The Year of the Leopard
First Appeared in The Music Box, January 2007, Volume 14, #1
Written by John Metzger
In the past, James Yorkston certainly has made albums that could be considered quiet and understated. With the help of Talk Talkís Paul "Rustin Man" Webb, however, Yorkston transformed his latest outing The Year of the Leopard into a wonderfully intimate affair. Although it initially invokes feelings of extreme discomfort, its charms, over time, gradually are revealed. In the end, the close proximity to which he places his audience to both his emotions and his music becomes a strength, rather than a weakness.
Tucked into The Year of the Leopardís center is a strange, spoken-word piece titled Woozy with Cider. Rather than sounding like a vainglorious exercise, Yorkstonís brooding rumination meshes with the soft electronic effects that creep through the songís background in a fashion that makes palpable the disorienting hangover he was experiencing when he penned the poem. Donít Let Me Down turns even darker. The faint plea in his voice combined with the fragility of the arrangement conveys the sense that although he knows he canít survive another disappointment, he also is aware that one lurks just around the next corner. I Awoke is filled with sorrowful resignation, and heartache drips from every crevice as his words "could you want her/could you need her/more than I" repeat like a lost and lonely echo.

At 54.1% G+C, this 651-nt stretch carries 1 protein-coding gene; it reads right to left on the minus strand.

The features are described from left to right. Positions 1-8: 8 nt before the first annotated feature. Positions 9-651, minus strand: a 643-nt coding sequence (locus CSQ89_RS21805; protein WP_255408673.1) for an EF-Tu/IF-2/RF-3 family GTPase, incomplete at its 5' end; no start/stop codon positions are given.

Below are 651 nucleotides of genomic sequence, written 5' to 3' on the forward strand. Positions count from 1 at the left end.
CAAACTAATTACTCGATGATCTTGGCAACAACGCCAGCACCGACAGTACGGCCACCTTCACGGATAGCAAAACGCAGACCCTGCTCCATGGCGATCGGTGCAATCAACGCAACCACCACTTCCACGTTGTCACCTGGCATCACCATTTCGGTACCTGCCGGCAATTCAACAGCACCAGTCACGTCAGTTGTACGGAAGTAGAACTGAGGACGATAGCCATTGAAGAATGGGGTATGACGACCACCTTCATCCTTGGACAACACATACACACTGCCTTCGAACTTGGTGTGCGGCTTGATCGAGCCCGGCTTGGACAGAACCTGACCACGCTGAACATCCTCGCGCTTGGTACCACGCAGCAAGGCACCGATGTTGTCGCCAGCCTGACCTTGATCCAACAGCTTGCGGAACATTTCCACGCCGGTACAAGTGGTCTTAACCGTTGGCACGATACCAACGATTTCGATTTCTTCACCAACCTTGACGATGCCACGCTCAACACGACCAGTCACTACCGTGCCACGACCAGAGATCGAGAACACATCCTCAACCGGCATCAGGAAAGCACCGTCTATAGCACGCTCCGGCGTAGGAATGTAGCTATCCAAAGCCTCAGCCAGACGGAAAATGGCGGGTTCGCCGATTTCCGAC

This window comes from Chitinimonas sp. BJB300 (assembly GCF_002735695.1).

Although the entirety of The Year of the Leopard is dipped in melancholia, it occasionally appears as if it will break free from its grey-hued tones. Summer Song, for example, crosses Pink Floyd with Nick Drake and finds a luminous, pastoral beauty. Similarly, Steady as She Goes is, at its essence, a romantically inclined pop song that has been stripped of its polish. Still, itís within the albumís most claustrophobic moments that Yorkston finds his resonance. While his bleak despondency might not be well suited to everyoneís tastes, The Year of the Leopard is nonetheless a potent and poignant concoction that leaves in its wake a feeling of quiet devastation that is impossible to shake. Ĺ
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1 Star: Pitiful
2 Stars: Listenable
3 Stars: Respectable
4 Stars: Excellent
5 Stars: Can't Live Without It!!
Copyright © 2007 The Music Box